Excessive Temperature Enough Reason to Leave Early?

I’d like to share my complaint regarding my Airbnb reservation in Vancouver the week before last. Here is the full letter I wrote to Airbnb after I moved out of the condo and moved into a hotel.

In the end, the result was I got less than a $400 refund from the host and Airbnb out of my full payment of $860. I had booked Airbnb several times. My last experience was really the worst. Please feel free to contact me if you have any more questions.

To whom it may concern, I want to report a Travel Issue regarding my reservation. In general, the hosts of the apartment misrepresented the condition of this place, which is unfit for anybody to live in, and they refused to solve the issue in good faith. To sum up the problems and the damages:

1. They did not mention the hot temperature in the listing even though they knew it.

2. They did not mention the loud noises and the lights causing distractions, especially for young kids.

3. They didn’t want to take responsibility when questions were put forth, only some ostensible and ineffective means.

4. This was a family trip with good expectations. Now, my family, including my cold-catching wife and two-year-old son, had their feelings hurt and wasted almost a full day of energy dealing with misdirection and the aftermath of moving to a hotel at midnight while coping with a three-hour timezone difference.

5. The extra money I had to spend on the hotel. Here is what happened. We arrived at the apartment at around 5:00 PM on March 21st. When we entered, a heat wave welcomed us. The room temperature must have reached 30 C (86 F), while the outside temperature was about 15 C (59 F).

The noise from the street was pouring into the rooms through the non-sound-proof single-layer glass windows. There were three windows in the living room. Only two of them had the parts that allowed them to be opened, which was totally not helpful for getting more cool air to lower the temperature.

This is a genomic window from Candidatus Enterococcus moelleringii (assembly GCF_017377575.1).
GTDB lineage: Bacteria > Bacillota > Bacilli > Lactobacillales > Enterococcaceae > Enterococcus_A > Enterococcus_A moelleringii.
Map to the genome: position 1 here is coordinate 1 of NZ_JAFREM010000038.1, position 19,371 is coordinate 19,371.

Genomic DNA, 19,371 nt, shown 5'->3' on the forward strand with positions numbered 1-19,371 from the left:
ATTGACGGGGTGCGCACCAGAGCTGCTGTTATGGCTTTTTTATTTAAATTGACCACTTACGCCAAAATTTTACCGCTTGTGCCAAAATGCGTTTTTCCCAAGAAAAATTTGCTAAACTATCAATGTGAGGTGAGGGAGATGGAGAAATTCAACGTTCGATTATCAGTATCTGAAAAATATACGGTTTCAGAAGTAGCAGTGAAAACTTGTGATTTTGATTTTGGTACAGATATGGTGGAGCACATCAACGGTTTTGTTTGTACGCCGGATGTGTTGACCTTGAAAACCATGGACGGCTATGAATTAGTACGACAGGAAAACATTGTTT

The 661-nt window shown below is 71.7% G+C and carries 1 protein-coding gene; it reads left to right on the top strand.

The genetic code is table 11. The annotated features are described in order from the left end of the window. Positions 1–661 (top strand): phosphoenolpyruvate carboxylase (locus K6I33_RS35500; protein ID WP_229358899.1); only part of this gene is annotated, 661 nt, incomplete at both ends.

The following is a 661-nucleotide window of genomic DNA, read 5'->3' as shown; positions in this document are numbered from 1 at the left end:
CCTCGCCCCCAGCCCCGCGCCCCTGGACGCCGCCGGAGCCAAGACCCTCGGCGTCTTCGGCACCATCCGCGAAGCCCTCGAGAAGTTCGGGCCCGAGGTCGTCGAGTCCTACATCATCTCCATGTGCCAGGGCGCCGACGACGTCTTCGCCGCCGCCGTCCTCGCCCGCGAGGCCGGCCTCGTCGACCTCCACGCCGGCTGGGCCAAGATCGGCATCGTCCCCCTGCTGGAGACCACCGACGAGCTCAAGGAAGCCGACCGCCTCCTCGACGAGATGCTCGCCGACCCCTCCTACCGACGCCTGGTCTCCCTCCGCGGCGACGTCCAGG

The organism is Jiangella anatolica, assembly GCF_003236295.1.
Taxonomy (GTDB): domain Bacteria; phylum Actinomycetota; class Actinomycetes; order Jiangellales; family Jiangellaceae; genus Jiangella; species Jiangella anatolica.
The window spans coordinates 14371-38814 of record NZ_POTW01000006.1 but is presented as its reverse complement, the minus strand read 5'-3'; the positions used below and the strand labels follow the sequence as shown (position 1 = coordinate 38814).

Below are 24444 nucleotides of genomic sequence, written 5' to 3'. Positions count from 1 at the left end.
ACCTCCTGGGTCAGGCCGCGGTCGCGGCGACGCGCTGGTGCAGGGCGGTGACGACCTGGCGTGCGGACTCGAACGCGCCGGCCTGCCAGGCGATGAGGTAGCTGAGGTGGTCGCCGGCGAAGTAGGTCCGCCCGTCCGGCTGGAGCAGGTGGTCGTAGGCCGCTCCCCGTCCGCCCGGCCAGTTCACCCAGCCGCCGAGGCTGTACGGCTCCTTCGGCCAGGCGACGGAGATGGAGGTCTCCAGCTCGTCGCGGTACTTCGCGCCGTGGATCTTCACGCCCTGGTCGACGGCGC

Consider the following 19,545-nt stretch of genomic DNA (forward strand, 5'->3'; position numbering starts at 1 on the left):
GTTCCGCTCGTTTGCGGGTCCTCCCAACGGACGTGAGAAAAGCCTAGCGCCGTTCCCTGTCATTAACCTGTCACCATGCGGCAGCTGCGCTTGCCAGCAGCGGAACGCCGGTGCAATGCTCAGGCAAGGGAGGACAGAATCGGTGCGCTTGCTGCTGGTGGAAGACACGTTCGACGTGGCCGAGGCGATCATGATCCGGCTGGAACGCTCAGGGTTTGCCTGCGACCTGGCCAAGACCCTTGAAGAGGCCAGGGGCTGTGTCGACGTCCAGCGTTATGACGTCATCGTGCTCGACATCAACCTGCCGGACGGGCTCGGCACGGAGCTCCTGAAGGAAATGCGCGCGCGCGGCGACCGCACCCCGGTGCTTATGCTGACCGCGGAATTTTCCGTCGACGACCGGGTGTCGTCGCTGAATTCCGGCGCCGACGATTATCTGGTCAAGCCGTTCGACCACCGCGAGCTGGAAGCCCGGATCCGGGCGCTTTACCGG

At first, we thought that the heat was caused by the sunset. My wife, who had a cold then, opened the windows to get more air in, which made the noise even worse. We even turned on the fan in the living room, not improving the temperature at all – the fan is an important detail; let me get back to it later.

We hoped the heat would dial down when night fell. I went out to do some shopping, and my wife tried to tuck my two-year-old son in. When I was at Safeway, I got a message from my wife saying that it was still sweltering, and the noise, plus the light from the street, were so severe that they made my son too excited. This can be found in my wife’s message history, in case you need any of it.

I rushed back to the apartment. The most obvious feeling was: it was cool outside, but the hallway of the apartment building felt hotter. The space in the apartment even hotter. The worst part was in the two bedrooms and the living room. The temperature might not have been as high as it was at sunset, but it was still making me want to run out of the building after staying more than five minutes.